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    Quiche Lorraine recipe by The Vintage Chef Credit: Samuel Pollen

    Quiche Lorraine recipe

    19 June 2020

    Never have we relied on the spirit of the British picnic more: faced with precious few other ways to meet our friends and drink warm beer this summer, we need to embrace the picnic now more than ever. We need to be even more prepared for, even more stoical about, that typical summer weather which ranges from ‘threatening’ to ‘apocalyptic rain’. We need to pack suncream, a spare jumper and a cagoule into our picnic baskets, because this time, nothing can deter us. We can’t run back inside for cover, we can’t decamp to the local pub. Nothing must stand in the way of us and our socially distanced picnics.

    Of course, it’s not as easy as it once was to pop into an M&S as you approach the park, accidentally spending the best part of £30 on a quiche, some cocktail sausages, an enormous packet of crisps, and two bottles of premixed Bucks Fizz.

    Luckily, I can help you with at least one of those items, and – forgive me, M&S – homemade quiche truly is one of those dishes that is astronomically better than even the good shop-bought stuff. Especially a quiche Lorraine.

    While we think of quiche as French, not least because of its regionally French name, Lorraine, when the dish originated, the region of Lorraine was still under German rule, as a medieval kingdom called Lothringen. It follows then that the word ‘quiche’ derives from the German ‘kuchen’ meaning cake.

    Traditionally, a quiche Lorraine shouldn’t have cheese in it: the filling should really only be three ingredients: cream, eggs, and lardons. But then also, in its original incarnation, the base was not made of pastry, but a bread dough, similar to brioche (which makes a little more sense of its ‘kuchen’ etymology).  A purist would not sully the Lorraine with cheese. Thankfully, I am not a purist: little pops of gooey gruyere are rarely a bad idea, but in a quiche Lorraine, their salty, nutty savouriness bring an extra level to the tart. Plus, for anyone outside of the Lorraine region, the cheese has become a staple addition in the quiche for 80 years, and is found in both recipes and cafes in and out of France. And if it’s good enough for Delia, it’s good enough for me.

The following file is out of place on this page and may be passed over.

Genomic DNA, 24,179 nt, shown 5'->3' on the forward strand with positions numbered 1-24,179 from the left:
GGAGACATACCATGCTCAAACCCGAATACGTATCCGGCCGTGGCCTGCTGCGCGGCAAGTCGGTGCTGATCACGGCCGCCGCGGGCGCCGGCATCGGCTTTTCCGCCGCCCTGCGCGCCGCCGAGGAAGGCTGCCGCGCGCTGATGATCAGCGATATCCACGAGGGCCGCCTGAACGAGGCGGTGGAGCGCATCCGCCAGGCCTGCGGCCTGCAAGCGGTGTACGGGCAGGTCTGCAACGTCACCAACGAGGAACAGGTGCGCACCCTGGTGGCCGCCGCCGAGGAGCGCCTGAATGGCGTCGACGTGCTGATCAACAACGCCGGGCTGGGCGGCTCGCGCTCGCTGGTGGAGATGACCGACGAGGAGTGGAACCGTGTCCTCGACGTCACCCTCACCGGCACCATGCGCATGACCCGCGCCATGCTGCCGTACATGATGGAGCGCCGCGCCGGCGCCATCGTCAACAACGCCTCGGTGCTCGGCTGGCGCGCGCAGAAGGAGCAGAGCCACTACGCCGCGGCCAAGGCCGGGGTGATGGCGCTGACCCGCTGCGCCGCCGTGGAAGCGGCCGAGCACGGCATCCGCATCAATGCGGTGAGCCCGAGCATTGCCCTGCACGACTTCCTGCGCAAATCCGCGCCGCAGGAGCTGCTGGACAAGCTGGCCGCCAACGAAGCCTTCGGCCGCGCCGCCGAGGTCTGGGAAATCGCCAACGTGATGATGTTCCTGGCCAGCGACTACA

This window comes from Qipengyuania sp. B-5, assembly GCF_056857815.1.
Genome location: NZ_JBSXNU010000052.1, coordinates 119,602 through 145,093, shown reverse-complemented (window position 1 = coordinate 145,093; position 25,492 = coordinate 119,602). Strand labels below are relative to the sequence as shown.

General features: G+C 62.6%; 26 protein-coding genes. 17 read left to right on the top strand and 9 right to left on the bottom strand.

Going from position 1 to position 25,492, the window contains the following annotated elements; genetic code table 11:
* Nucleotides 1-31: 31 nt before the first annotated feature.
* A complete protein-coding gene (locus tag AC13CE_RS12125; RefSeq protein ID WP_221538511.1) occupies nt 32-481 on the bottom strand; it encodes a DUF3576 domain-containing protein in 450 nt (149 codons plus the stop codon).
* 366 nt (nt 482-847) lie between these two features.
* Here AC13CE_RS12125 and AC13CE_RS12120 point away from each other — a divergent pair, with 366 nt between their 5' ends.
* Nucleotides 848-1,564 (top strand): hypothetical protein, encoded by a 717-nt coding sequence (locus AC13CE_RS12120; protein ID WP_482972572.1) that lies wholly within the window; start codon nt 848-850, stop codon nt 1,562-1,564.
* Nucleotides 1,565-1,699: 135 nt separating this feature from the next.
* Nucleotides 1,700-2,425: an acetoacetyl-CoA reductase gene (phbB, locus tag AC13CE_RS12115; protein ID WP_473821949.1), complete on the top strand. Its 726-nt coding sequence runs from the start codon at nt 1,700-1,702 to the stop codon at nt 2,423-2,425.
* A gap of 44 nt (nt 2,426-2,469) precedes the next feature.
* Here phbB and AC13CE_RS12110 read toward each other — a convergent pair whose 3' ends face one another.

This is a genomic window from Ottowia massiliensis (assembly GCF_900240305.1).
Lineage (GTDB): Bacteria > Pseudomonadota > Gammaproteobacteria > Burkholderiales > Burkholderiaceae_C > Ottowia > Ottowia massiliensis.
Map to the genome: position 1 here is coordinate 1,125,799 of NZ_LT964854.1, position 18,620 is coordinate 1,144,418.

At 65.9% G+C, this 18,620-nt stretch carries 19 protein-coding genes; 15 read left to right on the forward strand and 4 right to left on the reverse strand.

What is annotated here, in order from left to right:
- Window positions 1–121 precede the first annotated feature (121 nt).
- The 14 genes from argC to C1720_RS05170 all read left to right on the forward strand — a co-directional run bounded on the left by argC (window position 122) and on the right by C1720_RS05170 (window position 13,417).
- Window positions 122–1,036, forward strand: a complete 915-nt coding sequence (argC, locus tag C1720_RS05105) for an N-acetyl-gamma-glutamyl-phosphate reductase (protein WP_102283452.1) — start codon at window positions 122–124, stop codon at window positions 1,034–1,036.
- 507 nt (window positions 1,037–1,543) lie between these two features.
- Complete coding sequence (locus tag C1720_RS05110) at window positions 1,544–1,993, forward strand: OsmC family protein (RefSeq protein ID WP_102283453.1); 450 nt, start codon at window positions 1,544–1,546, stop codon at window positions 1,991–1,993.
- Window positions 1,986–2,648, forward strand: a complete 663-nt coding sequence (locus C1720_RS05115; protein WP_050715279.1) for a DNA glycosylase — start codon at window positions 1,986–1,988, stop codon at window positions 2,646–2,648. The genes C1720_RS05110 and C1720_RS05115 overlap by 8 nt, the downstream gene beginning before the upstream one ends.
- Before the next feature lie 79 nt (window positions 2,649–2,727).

Here I use my failsafe rich shortcrust pastry, crumbly and buttery, but not so short that the cook should have difficulty handling it. Inside is a rich, satiny custard, with just the right amount of wobble, hiding cubes of smoked bacon (and the forbidden cheese) which have been rendered until golden and glossy; it is as good cold as it is warm.

    Little pieces of smoked bacon are a good sub for lardons, if you can’t get hold of them; and if you don’t have crème fraîche, you can rest easy in the knowledge that your quiche is more authentic than mine. Should you wish to add sliced onions to your mix, your quiche jumps over the border into Alsace and becomes a quiche Alsacienne. A homemade quiche doesn’t call for any frouffing or faffing, which makes it perfect for the aforementioned picnic. All it needs is a crisp green salad with a mustardy dressing, and a glass of cold white wine to accompany it. Just don’t forget your rain coat.

    Quiche Lorraine by The Vintage Chef, photo: Samuel Pollen

    Quiche Lorraine

     

    Makes:

    Takes: 20 minutes, plus chilling

    Bakes: 1 hour

     

    For the pastry

    170g plain flour

    100g butter

    Pinch of salt

    1 egg, separated

     

    For the filling

    100g gruyere, cut into small cubes

    150g smoked lardons

    3 large eggs, beaten

    150ml cream

    150ml crème fraîche

    1. First, make the pastry. You can do this in a food processor, if you have one: just pulse the butter, flour and a pinch of salt together a couple of times, until it resembles bread crumbs. Add the egg yolk and a tablespoon of very cold water, and mix just until the dough comes together in a ball. You can do exactly the same with your hands and a mixing bowl. Either way, mix as little as possible. Wrap in clingfilm and pop in the fridge to rest for 30 minutes.
    2. As you take the pastry out of the fridge, preheat the oven to 180°C. On a floured surface, roll the pastry into a circle about the thickness of a pound coin. It should be about two inches bigger than the circumference of your tin. Drape the pastry over the tin and, taking a little ball of the excess pastry, gently ease it into every nook and cranny until it lies flush against the tin. Chill for another 10 minutes.
    3. Gently roll the rolling pin over the top of the tin so that the excess pastry falls away. Prick all over the pastry with a fork. Spread a sheet of baking paper over the pastry and weigh it down with baking beans or dried rice. Bake for 15 minutes then remove from the oven, remove the baking beans and paper and return to the oven. Bake it for 5-10 minutes until it is lightly golden. When you remove it from the oven, paint the fork pricks with a little egg white to seal; the residual heat will cook it.
    4. Place the lardons in a cold, dry frying pan, over a medium heat. Cook, occasionally turning the lardons, until the fat is golden and crisp.
    5. Beat together the eggs, cream, and crème fraiche and season with salt and black pepper.
    6. Place the lardons and gruyere at the bottom of the pastry case, then fill up with the creamy-eggy filling. Cook for 30-35 minutes until the surface is taut and golden, but retains a small wibble. Serve warm or cold.